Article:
Opinion Pieces

It’s past time for ICAC to have its wings clipped

January 28, 2022

When the NSW Independent Commission Against Corruption inquiry is done and dusted, Gladys Berejiklian’s reputation will be in ruins. If you heard it here first then you haven’t been listening.

This outcome was predicted 30 years ago by NSW Supreme Court judge and royal commissioner Peter McClellan. He didn’t need a crystal ball to see that ICAC would succeed so rarely that eventually it would exist mainly as a cautionary tale.

So it’s difficult to understand why former ICAC assistant commissioner Anthony Whealy would deny the existence of ICAC’s numerous and diverse structural issues.

First, ICAC works on a completely different continuum to our commonly held views of justice, the court system or public governance, yet wields far more power than all of them – it has become the judge, jury and executioner. There is no permanent oversight body looking at who, how or what ICAC investigates, and whether these investigations are even in the public’s interest.

Dennis Cowdroy QC, the inaugural commissioner of the ACT Integrity Commission, argues that integrity commissions such as ICAC disregard normal court procedures by compelling individuals to appear, answer questions, submit to interrogation and surrender personal effects or face contempt charges.

Added to this, the NSW ICAC has surveillance powers not enjoyed by our security agencies. ICAC needs to have its powers rebalanced to prevent the hard-won rights of individuals in legal proceedings from being obliterated.

Second, as Cowdroy points out, the reputational damage from an investigation starting is astronomical and “attempts to alleviate reputational damage can rarely remedy public damage to an innocent person”.

There are few historical parallels with which to compare ICAC; however, it constantly provides justification for those who claim it resembles in process and outcome the activities of Joseph McCarthy’s House Un-American Activities Committee. ICAC also denies citizens due process and ruins lives and reputations.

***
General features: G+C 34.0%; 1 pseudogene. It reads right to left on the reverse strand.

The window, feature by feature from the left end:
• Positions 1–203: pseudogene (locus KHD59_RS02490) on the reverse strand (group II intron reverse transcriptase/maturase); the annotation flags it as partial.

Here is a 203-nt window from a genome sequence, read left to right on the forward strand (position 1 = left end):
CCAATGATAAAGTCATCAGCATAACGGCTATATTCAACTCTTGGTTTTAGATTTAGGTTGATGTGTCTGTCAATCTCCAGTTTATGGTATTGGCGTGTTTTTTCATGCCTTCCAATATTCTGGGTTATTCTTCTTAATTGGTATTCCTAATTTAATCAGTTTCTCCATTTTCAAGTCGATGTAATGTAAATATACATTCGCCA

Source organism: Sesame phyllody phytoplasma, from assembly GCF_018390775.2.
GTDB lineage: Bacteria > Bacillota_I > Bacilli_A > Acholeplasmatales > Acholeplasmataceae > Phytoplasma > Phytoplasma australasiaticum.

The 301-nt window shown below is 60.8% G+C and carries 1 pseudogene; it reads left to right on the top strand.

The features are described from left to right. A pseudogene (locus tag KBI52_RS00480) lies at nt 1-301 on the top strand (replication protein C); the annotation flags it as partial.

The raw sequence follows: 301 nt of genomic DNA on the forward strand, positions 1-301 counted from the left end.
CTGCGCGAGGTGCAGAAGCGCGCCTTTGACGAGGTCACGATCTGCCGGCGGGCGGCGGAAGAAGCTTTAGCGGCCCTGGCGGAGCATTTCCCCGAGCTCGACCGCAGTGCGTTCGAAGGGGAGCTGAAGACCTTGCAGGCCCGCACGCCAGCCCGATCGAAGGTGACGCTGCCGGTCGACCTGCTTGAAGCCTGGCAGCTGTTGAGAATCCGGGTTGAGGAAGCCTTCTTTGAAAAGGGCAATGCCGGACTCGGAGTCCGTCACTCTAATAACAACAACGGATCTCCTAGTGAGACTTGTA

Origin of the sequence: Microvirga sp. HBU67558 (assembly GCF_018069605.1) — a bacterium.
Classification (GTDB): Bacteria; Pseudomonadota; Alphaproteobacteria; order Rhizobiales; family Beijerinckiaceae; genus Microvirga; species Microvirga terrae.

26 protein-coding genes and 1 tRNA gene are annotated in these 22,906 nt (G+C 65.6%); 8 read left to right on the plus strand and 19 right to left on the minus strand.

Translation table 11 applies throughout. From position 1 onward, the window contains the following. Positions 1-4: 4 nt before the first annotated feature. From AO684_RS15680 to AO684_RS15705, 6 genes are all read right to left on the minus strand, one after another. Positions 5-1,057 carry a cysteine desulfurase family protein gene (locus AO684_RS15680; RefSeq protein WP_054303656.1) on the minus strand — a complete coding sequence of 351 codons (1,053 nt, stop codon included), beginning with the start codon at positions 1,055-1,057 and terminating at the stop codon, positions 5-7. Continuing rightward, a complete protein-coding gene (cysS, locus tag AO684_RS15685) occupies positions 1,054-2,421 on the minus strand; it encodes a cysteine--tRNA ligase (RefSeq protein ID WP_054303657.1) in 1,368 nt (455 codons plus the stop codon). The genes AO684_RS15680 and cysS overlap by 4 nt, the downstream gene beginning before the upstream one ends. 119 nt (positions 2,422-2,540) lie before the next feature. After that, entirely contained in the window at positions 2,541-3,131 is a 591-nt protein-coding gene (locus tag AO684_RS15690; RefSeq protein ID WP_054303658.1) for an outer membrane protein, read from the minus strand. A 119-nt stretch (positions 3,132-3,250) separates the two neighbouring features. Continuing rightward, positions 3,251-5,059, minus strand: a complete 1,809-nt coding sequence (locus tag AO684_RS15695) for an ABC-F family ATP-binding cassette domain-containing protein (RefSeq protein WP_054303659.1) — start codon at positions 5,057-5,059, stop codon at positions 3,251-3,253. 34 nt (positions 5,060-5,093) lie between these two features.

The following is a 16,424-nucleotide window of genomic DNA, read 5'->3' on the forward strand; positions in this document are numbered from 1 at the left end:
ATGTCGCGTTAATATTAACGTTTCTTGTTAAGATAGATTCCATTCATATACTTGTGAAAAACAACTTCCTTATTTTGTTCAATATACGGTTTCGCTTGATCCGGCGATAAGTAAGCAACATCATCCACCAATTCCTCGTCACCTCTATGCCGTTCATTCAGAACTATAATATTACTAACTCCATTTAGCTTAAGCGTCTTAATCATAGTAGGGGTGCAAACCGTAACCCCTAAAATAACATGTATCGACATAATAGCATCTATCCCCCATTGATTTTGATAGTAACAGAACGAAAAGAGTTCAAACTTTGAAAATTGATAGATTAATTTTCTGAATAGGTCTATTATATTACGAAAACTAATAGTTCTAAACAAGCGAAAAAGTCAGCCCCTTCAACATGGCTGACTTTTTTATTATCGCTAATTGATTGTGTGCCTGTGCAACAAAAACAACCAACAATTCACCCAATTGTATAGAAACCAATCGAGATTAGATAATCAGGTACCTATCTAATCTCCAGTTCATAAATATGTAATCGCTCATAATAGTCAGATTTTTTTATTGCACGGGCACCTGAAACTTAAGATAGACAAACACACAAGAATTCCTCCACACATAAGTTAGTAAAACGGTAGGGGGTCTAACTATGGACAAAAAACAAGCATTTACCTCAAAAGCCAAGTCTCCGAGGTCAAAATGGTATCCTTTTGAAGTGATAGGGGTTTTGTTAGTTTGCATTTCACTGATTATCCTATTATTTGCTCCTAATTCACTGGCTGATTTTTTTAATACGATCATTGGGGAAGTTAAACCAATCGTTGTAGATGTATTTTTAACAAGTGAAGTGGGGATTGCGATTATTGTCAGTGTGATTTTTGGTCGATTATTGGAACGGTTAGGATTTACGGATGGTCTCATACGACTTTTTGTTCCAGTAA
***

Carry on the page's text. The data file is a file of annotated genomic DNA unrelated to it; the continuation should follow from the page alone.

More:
While inspector-general of ICAC, former Supreme Court judge David Levine found evidence of confidential material being released to the media. At the same time, ICAC commissioner Megan Latham reportedly told a private dinner of barristers that public hearings were “a lot of fun, like pulling wings off a butterfly, just more enjoyable”. Notably, the media and the Bar largely remained silent, thereby appearing to endorse the comments.

The NSW ICAC exists in the centre of its own ecosystem with so many intersecting webs of interests that holding it to account is difficult. ICAC proceedings are almost always intrusive and humiliating; now a mere notice of investigation is a political death sentence.

Those on the left love ICAC, not because it gets rid of corruption, because as we have seen ICAC has ignored systemic corruption. The left loves ICAC because it has impugned three Liberal premiers while not laying a hand on Eddie Obeid or Ian Macdonald while they were in government running amok, much less the people who appointed them and on whose support they relied. Indeed, former commissioner David Ipp said he did not have the time to investigate all of that.

Some argue ICAC is drunk on power – and, as any good bouncer would know, when someone is starting to sway at the bar, it’s time for them to head home.

ICAC started wobbling when it trashed the reputation of NSW Special Emergency Service commissioner Murray Kear with a startling corruption finding. ICAC then had another shot and started knocking over customers’ drinks when it ruined the career of former NSW police minister Mike Gallacher, with another allegation of corruption for which there was scant, if any, evidence.

And for its last hurrah, lunging at the bouncer, ICAC decided to accuse NSW’s most senior criminal prosecutor, Margaret Cunneen.

The High Court found that ICAC had exceeded its powers, leading Mike Baird to pass a piece of retrospective law to make the actions of ICAC lawful. The documents concerning this legislation remain locked in the safe at ICAC, and to this day ICAC refuses to hand them over even to the NSW parliament.

ICAC has made the governance of NSW unpredictable. It needs urgent reform.

When commissioner Latham said public hearings were like “pulling wings off butterflies”, we should have reminded ourselves that no butterfly should be tortured for the amusement of lawyers, and the citizens of NSW should be afforded the same rights as butterflies.

Seen in this light, Berejiklian’s tribulations are standard operating procedure for this commission.

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